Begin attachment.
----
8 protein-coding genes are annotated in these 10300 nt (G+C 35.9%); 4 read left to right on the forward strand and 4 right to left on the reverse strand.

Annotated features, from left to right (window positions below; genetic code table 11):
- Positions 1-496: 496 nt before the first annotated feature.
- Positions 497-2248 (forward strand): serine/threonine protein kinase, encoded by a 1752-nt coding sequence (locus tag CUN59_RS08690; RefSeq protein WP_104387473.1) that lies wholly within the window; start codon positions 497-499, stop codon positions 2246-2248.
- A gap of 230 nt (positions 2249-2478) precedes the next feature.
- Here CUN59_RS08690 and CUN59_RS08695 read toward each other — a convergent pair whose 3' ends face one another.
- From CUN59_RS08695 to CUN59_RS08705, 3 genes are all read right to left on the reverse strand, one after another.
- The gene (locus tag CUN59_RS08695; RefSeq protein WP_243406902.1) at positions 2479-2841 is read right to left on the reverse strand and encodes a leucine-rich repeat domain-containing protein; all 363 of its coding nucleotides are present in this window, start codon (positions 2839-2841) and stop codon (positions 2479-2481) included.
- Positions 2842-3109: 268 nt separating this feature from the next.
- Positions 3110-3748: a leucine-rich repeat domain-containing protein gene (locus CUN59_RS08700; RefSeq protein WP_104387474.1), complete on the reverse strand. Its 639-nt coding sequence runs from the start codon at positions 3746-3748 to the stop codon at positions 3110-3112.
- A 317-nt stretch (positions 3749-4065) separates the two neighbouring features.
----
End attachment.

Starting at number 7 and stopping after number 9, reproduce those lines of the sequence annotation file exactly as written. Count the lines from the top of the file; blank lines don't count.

- From CUN59_RS08695 to CUN59_RS08705, 3 genes are all read right to left on the reverse strand, one after another.
- The gene (locus tag CUN59_RS08695; RefSeq protein WP_243406902.1) at positions 2479-2841 is read right to left on the reverse strand and encodes a leucine-rich repeat domain-containing protein; all 363 of its coding nucleotides are present in this window, start codon (positions 2839-2841) and stop codon (positions 2479-2481) included.
- Positions 2842-3109: 268 nt separating this feature from the next.